Becoming a Better Writer: LARP

Sorry for the lack of postings in the last couple of weeks. I have been busy moving in and settling down in my new house with my fiance- which turned into a bigger, messier ordeal than originally planned. With that and the Easter holiday out of the way, I have more time to get back to focusing on my writing. Which is something I tend to say anytime a big change happens, isn’t it? And those happen a lot, it seems. I’ve come to terms with this reality: I can plan for all the little things I want, and that doesn’t mean I’m going to be capable of following through. But that doesn’t mean I have to give up, either. So here we are, blogging again, promising again to get back on track and plug through. All I can give you there is the promise to try, try again. And sometimes, that’s all we can do.

Something else that has been taking up my time recently is LARP. For the un-nerdy readers I have, that stands for Live Action Role Play. The game I am involved in lies in the World of Darkness: Changeling setting, and is more character-and-story based than the sword-battles-in-the-field stereotype of LARPing would have you believe.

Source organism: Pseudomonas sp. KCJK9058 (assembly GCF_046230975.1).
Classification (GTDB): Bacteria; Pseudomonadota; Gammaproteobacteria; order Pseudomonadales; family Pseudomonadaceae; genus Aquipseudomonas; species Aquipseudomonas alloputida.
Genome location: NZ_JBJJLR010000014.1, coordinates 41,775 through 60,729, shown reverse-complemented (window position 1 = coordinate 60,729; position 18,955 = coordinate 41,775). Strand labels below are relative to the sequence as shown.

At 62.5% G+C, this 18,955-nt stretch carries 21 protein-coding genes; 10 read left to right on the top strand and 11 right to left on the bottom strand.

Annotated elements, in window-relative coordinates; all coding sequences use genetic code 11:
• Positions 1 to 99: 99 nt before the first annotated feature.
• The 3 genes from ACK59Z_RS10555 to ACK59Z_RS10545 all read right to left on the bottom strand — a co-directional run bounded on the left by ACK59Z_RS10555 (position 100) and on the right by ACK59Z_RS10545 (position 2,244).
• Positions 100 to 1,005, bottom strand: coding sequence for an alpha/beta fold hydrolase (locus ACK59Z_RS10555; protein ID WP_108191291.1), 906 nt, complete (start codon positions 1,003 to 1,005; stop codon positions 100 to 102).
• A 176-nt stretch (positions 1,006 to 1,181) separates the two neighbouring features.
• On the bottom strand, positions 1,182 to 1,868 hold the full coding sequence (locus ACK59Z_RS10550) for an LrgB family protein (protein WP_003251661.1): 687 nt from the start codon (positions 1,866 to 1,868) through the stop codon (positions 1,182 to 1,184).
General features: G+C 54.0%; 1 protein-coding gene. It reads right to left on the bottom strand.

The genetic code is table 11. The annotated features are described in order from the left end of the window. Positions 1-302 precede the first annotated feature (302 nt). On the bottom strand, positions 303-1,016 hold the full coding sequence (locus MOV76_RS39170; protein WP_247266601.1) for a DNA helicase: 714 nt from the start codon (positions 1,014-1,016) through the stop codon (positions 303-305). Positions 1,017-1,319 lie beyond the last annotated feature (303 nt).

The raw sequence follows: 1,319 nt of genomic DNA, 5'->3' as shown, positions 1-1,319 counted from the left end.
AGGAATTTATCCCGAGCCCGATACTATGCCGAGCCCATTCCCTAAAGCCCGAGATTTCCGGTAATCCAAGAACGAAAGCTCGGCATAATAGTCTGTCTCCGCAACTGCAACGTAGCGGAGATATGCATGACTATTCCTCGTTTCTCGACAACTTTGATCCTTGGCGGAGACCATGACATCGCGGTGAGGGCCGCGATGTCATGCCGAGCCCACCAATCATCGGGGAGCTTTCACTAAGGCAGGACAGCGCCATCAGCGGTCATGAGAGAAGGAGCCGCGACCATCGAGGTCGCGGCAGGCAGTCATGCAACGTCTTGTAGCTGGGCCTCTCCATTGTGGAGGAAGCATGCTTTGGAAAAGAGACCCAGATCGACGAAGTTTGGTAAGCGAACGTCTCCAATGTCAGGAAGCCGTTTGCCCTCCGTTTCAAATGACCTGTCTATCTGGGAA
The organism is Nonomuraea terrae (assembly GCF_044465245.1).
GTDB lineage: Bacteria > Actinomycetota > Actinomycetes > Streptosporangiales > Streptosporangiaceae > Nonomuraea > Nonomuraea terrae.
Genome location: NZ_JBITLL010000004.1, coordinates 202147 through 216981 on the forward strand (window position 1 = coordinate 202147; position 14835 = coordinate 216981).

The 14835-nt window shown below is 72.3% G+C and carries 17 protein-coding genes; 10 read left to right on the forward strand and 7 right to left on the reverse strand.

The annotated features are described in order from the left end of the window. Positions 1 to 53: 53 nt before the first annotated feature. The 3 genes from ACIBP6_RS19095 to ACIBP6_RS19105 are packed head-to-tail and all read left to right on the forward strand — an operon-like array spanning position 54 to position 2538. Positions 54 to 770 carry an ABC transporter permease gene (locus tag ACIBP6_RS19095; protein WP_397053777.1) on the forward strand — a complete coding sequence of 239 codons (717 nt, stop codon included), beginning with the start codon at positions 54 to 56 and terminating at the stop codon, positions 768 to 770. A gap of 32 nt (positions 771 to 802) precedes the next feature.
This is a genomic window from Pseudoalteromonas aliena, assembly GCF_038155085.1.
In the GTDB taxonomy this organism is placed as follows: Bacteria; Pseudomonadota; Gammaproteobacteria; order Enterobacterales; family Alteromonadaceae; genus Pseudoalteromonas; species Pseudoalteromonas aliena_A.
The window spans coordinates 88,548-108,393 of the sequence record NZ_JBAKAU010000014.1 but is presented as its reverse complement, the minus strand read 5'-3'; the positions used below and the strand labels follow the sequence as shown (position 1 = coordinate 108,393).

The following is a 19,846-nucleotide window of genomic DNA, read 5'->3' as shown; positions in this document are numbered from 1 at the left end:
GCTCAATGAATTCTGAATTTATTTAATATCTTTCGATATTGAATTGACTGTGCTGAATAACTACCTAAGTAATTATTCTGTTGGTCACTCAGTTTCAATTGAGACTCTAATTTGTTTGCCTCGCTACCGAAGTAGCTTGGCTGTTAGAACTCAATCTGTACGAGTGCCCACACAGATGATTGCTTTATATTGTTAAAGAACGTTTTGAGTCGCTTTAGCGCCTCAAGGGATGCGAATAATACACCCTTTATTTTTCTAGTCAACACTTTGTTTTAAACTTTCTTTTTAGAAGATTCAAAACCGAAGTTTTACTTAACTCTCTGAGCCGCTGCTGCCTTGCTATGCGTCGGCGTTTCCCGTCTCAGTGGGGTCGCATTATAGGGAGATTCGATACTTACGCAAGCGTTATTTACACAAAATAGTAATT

And as much as me and my fiance’s new commitment to LARPing twice every month, and doing the writing work for the downtimes in between sessions has definitely taken out some of my free time (that could be editing or marketing time), it’s been immensely helpful in my writing. It’s not just the making characters and the writing scenarios, either. It’s the coming up against other people’s characters, and their writing. It’s the figuring out how a character would react versus how I would react. It’s the realizing what kind of choices other people enjoy or few as feasible in a character arc, as compared to what I view as entertaining or a good plot twist.

As an author, there’s this huge temptation to turn inward. To reject criticism, to protect one’s projects like you would a small infant, to edit and perfect according to one’s own taste. To a point, that’s good. You want your writing to be yours, not anyone else’s, and you don’t want outside influences to tame your unique vision for your work. At the same time, any writing that is published is a cooperative between the author and the reader- and, in writing that coop, it is more effective to have that in mind than to write for an empty room. That’s not changing your vision to fit the whims of other people- that’s allowing yourself the space to learn and take value from others. To honor their time and their sensibilities.

My LARP experience has forced me to really recognize that. But you could find the same thing in a writing group, online or in person. You could do paragraph roleplaying on an online forum. You could swap critiques with an author you admire. Find the way that fits you best- and let that change your writing for the better.

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